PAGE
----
The idea of enriching the species' motivations beyond "you will be purged" to "we are paranoid xenophobes" was a good one, but one episode is not enough to accomplish this, especially when the focus is on other topics so much of the time.

    2 stars I think.

    Though, I have to admit that Pon Farr night at the Vulcan nightclub sounds like fun.

    As others have said, it was an interesting premise for perhaps another alien species, but made no sense for species 8472. Why couldn't they have been kept truly alien and different than all the other species? And then, if my memory is correct, we never hear from 8472 again in the series. The world the writers are creating has to be logical and consistent even if it is science fiction; otherwise how can they viewer suspend disbelief?

    "It's Ponfarr night at the Vulcan nightclub." is still the best and most perplexing sentence ever uttered.

    In the bar scene where Valerie and Chakotay meet, after one of the extras "reverts", she discusses how hard it is to be human, and "that's why (she) reads their books." But she was reading a Vulcan book, not a human one.

    I too was frustrated how Species 8472 was "neutered", as one reviewer above wrote. The episode was well executed and enjoyable despite a major flaw in its concept. If it had been a novel species instead of 8472, it would have been more believable. 2.5 stars

    I saw this when it aired..I think I was around 15 years old at the time. The whole idea that those massive inter-dimensional aliens could take a magic hypospray and become human struck me as...dumb.

    Still does.

    Voyager has a knack for neutering effective villains that borders on the disturbing.

    Then there's the contrived plot. So Voyager locates this bio-dome just in the nick of time, huh? How lucky for Earth.

    I guess species 8472 was just stuntin' with the whole "we will purge your galaxy of life" line.

    Another thought..imagine how great Voyager could have been if the Borg loomed as a constant threat. I mean TNG's Borg, not Voyager's Borg. Aside from a few close calls with cubes, the Borg should not have been in the show at all..they should have only lurked in the background as an ever-present potential catastrophe. Sort of like how the Kazon were in the first season.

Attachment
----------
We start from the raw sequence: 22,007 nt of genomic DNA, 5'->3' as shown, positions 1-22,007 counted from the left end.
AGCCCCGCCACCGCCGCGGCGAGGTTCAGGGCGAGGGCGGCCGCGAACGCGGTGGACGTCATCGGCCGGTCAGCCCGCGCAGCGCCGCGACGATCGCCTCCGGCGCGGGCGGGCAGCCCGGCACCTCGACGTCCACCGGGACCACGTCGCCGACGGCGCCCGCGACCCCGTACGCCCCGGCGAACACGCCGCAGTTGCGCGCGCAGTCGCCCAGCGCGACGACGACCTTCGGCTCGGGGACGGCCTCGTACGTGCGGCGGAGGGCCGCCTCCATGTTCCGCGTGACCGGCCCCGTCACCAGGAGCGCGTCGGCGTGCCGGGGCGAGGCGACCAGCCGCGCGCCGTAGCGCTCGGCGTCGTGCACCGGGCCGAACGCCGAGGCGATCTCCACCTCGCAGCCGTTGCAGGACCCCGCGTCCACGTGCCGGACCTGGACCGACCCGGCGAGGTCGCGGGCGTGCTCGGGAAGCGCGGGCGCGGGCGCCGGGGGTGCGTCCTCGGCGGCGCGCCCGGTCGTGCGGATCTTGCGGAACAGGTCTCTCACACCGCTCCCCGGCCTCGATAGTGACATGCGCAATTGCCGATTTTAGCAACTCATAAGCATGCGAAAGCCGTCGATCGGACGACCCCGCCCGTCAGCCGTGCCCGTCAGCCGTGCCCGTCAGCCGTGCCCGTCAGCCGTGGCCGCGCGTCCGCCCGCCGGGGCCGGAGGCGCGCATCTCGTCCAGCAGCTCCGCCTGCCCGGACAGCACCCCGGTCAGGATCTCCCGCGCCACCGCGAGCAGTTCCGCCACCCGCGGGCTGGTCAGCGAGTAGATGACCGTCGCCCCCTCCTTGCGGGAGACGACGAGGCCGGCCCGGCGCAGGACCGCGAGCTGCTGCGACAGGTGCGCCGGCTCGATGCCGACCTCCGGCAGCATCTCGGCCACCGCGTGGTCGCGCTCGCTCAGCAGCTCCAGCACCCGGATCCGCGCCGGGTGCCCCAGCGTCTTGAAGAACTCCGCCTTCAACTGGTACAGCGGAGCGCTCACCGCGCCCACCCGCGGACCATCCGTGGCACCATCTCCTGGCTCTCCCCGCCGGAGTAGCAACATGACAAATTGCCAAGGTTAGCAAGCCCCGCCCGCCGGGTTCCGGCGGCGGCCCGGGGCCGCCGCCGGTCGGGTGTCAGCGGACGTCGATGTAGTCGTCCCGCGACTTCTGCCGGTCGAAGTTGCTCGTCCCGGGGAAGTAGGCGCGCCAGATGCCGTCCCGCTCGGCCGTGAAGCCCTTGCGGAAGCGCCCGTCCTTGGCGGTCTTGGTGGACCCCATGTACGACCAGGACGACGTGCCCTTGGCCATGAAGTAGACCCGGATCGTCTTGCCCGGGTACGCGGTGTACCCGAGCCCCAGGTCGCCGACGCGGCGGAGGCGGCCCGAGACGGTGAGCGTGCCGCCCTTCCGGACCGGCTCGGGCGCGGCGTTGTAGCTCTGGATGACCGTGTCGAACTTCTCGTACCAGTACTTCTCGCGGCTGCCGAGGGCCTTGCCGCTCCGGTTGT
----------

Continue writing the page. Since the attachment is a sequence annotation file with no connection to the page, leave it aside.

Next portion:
Looks like Voyager is damned if it does, damned if it doesn't...

    Let's just accept it then as TOS of the nineties.

    What was wrong with having a species imitate humans to figure out who we were and understand us? Besides, another shapeshifting alien wouldn't have been incredibly interesting, and it still keeps the Borg on the outside, that is, good humans, good 8472, bad Borg, some credit is deserved for maintaining trek ideals.

    Plus it was a good use of Boothby and the other admiral, and an insight into us from the outside.

    Evil aliens is only fun for so long, which is precisely why the Borg lost their edge - you just can't do evil forever.

    I am watching the whole series on DVD now and I am almost finished.
    I had the same feelings for this episode as "BlinD".
    Why do you turn species 8472 - in my eyes the best invention of VOY - into a bunch of TeleTubbies???

    It's so bizarre .....
    What a waste!
    Maybe they were to expensive to visualize ... so they couldn't use them anymore in there "normal" shape - but turning them into this .... a shame!

    I thought this episode was very successful! A great demonstration of Star Trek idealism.

    I had no idea Kate Vernon, aka Ellen Tigh from BSG, was Valerie Archer here till I read this review! My, how people change. (Then again I didn't realize Magneto and Gandalf were played by the same person in their respective franchises till about a month ago.)

    Great ep, probably in my top 5 VOY eps. I feel that this ep, along with "Distant Origin", "Living Witness" and "Memorial" are the Voyager episodes which best represent Star Trek idealism.

    (Irrelevant note: Pon farr night at the Vulcan club sounds fun. ;) )

    4 popcorns.

    I have to side with the nay-sayers here. One of my bigger gripes with the franchise is that the aliens
    too consistently tend to be rather human; Species 8472 was, up to this episode, a welcome exception. They didn't necessarily need to remain as antagonists, but they should have remained inscrutable.

    Yeah this was good episode, I just wish they had used some other alien rather than 8472. They were a pretty cool enemy to begin with, why mess with that so soon? And they go so far as to actually make them human in this episode.

    Other than that pretty good episode, nice performance by Robert Beltran in this one and the previous episode too.

    HolographicAndrew, I agree completely.

    I refer to this episode as the "neuter Species 8472" episode.

    As a Voyager fan, this episode absolutely breaks my heart. Aside from the plot itself (which is frankly ludicrous) we are forced to witness an unforgiveable form of creative genocide; an entire species extinguished by a writers brainfart.

    It highlights one of the biggest flaws of voyager as a whole: the unerring ability to create an exciting, innovative concept for an alien adversary, and then proceed to absolutely *FUPP* it up, in this case catastrophically. Species 8472 had the potential to be one of THE standout aliens not just in Voyagers run, but in all of Trekdom. They were like nothing we had seen before. Unique, sinister, malevolent, creepy and scarily powerful, they had so much potential for development.